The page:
Sally Chisholm, a researcher at Massachusetts Institute of Technology, has published articles about the topic.

Such conditions, she writes, can "shift the microbial community toward organisms that produce greenhouse gases such as methane and nitrous oxide, with much higher warming potentials than CO2."

Meanwhile the U.S. Environmental Protection Agency (EPA) says it is evaluating Planktos' plan.

"EPA has informed Planktos that its planned project might require a permit under the Marine Protection, Research, and Sanctuaries Act [also known as the Ocean Dumping Act]," the agency's Dale Kemery told National Geographic News in an email last week.

"Based on the information currently available, EPA is unable to determine that Planktos' proposed actions would be subject to regulation under the Ocean Dumping Act. The agency will continue its inquiry into this matter."

In June EPA sent a memo to the International Maritime Organization (IMO), an organization established by the United Nations to work with governments and the shipping industry to prevent marine pollution.

The document informed IMO that EPA has no power to regulate Planktos, because the company had chosen not to fly a U.S. flag—a move that would allow the ship to avoid U.S. regulations.

The memo also advised the member states of the London Convention—a global agreement on pollution controls—to carefully evaluate Planktos' plans.

Scientific Endeavor

Planktos officials defended their project in a telephone interview and series of emails with National Geographic News, saying they are being attacked by fringe environmentalists and mischaracterized by U.S. officials.

W. David Kubiak, the company's communication director, said the two-year, six-bloom pilot projects are not large scale.

The project, he says, is more about correcting what at least one scientific study says are diminishing phytoplankton populations.

"The most critical issue that we originally set out to address was this collapse at the base of the ocean food chain," Kubiak said.

"All the climatic and economic benefits that emanate from that restoration work are wonderful to be sure but are not the most critical points of this work."

Planktos' company documents also say that their pilot projects will make up the longest, largest, and most comprehensive study of phytoplankton ecology.

In addition to studying carbon-cycle implications, the company says it plans to evaluate factors such as the effects of the blooms on ocean acidity and nitrogen levels as well as populations of marine life that graze on the plankton.

But not all scientists agree on the extent of the plankton decline, noting that natural cycles of productivity make it hard to detect long-term trends based on year-to-year variability.

Some experts also dispute the claim that the project represents a significant scientific undertaking.

Planktos, they say, has a relatively small ship, limited scientific expertise, and only basic equipment to sample and measure changes.

As for the regulatory debate, Planktos' Kubiak says the firm has made no decision about which flag to fly on its ship. He and company CEO George both said the company asked EPA for guidance but failed to receive information.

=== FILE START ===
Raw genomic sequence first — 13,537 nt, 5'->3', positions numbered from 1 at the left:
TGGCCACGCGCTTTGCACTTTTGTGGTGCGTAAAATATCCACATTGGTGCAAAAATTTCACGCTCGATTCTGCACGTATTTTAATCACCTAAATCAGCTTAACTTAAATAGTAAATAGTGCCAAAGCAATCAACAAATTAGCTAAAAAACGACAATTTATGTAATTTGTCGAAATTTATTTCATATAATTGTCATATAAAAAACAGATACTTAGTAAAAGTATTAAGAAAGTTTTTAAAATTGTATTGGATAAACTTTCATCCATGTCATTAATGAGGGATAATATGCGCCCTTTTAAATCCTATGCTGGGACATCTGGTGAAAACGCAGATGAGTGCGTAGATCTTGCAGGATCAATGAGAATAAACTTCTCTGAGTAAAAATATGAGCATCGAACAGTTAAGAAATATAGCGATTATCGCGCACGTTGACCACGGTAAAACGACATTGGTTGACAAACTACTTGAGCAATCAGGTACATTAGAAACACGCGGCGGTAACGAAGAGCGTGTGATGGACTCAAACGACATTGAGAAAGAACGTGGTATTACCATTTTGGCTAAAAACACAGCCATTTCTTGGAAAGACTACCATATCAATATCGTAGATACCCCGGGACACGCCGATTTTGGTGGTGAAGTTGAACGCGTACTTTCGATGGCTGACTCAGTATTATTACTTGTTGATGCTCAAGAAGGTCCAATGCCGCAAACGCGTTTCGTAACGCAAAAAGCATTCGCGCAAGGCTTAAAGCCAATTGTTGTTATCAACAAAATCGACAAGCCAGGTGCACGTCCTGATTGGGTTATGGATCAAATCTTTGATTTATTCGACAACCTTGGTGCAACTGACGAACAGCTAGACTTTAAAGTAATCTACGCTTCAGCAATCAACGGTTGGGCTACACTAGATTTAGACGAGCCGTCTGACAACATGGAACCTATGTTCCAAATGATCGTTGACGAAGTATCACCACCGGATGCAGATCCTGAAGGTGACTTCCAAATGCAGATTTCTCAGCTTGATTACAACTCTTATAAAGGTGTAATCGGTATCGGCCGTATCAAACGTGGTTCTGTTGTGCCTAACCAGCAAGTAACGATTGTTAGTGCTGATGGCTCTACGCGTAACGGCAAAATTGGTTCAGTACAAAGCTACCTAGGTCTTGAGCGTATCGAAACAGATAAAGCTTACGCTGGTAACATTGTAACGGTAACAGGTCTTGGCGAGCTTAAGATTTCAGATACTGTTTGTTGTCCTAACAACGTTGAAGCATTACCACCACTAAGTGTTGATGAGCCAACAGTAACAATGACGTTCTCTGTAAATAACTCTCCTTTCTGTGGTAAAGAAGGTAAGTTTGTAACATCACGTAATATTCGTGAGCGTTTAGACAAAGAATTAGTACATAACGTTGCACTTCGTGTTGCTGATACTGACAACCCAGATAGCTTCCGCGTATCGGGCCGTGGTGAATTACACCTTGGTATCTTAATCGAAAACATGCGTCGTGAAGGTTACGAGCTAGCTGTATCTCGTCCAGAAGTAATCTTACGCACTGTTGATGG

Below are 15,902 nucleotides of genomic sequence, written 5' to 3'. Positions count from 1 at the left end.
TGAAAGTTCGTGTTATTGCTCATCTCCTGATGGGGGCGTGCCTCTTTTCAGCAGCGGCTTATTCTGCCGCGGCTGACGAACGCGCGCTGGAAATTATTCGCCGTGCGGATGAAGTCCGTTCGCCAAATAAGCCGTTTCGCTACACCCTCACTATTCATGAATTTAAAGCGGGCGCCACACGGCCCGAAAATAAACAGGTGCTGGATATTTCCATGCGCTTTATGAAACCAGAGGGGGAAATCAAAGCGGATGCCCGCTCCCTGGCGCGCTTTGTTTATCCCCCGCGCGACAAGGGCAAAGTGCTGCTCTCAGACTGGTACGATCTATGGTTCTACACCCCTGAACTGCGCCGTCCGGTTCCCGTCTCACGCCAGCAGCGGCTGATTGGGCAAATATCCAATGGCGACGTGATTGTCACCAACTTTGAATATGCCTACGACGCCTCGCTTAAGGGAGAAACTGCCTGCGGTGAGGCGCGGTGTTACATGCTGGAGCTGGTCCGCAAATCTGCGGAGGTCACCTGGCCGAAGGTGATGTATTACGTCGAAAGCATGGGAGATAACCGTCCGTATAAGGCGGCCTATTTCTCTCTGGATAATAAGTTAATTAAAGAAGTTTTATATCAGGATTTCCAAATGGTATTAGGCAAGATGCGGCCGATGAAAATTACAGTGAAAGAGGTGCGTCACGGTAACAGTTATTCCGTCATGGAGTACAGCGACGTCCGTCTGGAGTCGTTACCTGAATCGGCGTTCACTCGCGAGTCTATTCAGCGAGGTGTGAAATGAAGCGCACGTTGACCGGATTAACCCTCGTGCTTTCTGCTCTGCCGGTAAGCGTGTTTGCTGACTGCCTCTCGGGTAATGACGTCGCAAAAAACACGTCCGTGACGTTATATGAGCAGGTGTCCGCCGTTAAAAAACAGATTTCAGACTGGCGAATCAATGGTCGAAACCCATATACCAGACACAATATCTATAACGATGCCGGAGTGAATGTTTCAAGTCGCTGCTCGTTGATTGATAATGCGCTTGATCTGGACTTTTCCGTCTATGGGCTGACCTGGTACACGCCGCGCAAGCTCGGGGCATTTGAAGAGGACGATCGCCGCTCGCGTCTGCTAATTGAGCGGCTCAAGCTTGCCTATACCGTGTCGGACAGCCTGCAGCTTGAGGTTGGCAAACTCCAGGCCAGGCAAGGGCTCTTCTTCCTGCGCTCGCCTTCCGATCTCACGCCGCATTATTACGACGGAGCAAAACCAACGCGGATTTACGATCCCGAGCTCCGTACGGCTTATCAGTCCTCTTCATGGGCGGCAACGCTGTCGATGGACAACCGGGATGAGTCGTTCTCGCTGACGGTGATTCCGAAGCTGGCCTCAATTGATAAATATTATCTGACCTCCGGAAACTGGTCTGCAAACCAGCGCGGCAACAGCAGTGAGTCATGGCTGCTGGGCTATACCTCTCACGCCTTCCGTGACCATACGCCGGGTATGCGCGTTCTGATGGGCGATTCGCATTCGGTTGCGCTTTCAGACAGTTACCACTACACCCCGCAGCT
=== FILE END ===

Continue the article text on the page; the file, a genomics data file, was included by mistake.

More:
"We still hope to work with them constructively and are postponing any ship decisions until that is clarified," Kubiak said in an email.

"Fringe" Environmentalists

CEO George, meanwhile, said the project is still planned to launch in late July or early August.

Planktos' project is downwind and down current from the Galápagos Islands and would not impact that ecosystem in any way, he said.

"There are already [plankton] blooms around Galápagos," he added. "How is it that the wondrous feature that makes the Galápagos such a treasure is somehow a problem?"

He also challenged critics who warn of potentially negative environmental consequences of iron-enhanced plankton blooms. "Where is there a documented case of any of those concerns really being exhibited?" he asked.

Due to short time frames and scales, no studies have directly proven unintended negative consequences of large-scale ocean fertilization.

But MIT's Chisholm and other scientists have expressed doubts that project won't have environmental repercussions.

Calling the idea environmentally benign "is inconsistent with almost everything we know about aquatic ecosystems," she wrote.

Many studies predict that iron would alter the ocean's food webs and biogeochemical cycles in unintended ways.

"We have learned this from inadvertent enrichment of lakes and coastal waters with nutrients from agricultural runoff, something we have been trying to reverse for decades," she wrote.

Ken Buesseler, a senior scientist at the Woods Hole Oceanographic Institution, says that the effectiveness of ocean fertilization as a means of mitigating climate change has not been a focus of prior studies and is not well known.

"Only carbon that reaches the deep sea is isolated from the atmosphere long enough to impact atmospheric CO2 and hence climate," he said, adding that it is difficult to measure how much carbon gets stored.

"So there is little evidence to go on when making claims about the efficacy of a commercial operation."